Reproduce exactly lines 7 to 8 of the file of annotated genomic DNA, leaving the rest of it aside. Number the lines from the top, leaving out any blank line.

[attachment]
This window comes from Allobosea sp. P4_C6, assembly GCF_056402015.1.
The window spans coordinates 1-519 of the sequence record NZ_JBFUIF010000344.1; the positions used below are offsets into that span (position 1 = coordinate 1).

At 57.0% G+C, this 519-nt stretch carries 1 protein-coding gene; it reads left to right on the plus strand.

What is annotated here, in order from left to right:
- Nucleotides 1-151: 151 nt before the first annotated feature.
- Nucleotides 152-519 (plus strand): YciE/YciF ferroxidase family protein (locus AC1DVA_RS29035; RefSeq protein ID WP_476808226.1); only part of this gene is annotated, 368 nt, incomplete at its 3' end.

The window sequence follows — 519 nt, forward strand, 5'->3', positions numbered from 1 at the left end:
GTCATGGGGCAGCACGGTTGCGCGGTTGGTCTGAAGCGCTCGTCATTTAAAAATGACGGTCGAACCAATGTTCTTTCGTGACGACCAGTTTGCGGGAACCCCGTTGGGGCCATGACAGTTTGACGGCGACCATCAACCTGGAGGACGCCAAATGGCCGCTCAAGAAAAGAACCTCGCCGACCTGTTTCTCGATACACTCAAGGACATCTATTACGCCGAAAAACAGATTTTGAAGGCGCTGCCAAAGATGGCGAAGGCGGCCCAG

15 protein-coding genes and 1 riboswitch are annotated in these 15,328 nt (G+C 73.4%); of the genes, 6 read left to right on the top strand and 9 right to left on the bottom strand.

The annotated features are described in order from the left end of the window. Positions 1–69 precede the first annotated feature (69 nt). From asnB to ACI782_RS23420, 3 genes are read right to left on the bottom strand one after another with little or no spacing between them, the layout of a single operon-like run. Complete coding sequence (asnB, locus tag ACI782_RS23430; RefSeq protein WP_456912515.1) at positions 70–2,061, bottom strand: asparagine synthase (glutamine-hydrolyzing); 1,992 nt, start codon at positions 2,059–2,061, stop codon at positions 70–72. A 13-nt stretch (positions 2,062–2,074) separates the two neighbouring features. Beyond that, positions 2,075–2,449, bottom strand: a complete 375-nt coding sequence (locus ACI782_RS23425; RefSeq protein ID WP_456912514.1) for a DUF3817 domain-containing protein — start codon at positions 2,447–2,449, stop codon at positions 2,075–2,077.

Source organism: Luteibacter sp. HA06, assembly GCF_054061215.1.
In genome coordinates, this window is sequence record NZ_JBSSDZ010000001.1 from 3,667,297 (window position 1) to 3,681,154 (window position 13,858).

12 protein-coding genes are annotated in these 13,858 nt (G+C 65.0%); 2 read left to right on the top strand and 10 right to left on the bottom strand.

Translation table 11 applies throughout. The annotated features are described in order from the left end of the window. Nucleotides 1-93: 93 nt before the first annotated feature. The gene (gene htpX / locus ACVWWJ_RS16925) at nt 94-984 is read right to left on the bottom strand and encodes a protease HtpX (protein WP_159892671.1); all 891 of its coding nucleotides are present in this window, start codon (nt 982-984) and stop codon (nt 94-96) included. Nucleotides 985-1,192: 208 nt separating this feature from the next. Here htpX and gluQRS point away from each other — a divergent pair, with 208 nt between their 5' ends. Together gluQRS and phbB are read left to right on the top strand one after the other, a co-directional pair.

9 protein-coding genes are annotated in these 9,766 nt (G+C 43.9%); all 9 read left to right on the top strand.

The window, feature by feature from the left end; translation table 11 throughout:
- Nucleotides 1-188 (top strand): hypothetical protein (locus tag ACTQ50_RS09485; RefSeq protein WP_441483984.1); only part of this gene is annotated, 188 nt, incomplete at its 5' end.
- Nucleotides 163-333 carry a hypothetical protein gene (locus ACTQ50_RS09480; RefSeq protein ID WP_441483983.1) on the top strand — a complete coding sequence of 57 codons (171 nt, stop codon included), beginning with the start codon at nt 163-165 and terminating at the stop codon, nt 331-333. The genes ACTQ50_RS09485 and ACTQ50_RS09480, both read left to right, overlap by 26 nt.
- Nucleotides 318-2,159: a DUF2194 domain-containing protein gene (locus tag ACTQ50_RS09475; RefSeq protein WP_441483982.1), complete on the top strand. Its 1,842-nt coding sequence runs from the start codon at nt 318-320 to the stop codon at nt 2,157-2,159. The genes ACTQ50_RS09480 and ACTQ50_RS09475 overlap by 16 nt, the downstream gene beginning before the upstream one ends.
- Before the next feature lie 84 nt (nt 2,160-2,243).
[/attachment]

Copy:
The window sequence follows — 519 nt, forward strand, 5'->3', positions numbered from 1 at the left end:
GTCATGGGGCAGCACGGTTGCGCGGTTGGTCTGAAGCGCTCGTCATTTAAAAATGACGGTCGAACCAATGTTCTTTCGTGACGACCAGTTTGCGGGAACCCCGTTGGGGCCATGACAGTTTGACGGCGACCATCAACCTGGAGGACGCCAAATGGCCGCTCAAGAAAAGAACCTCGCCGACCTGTTTCTCGATACACTCAAGGACATCTATTACGCCGAAAAACAGATTTTGAAGGCGCTGCCAAAGATGGCGAAGGCGGCCCAG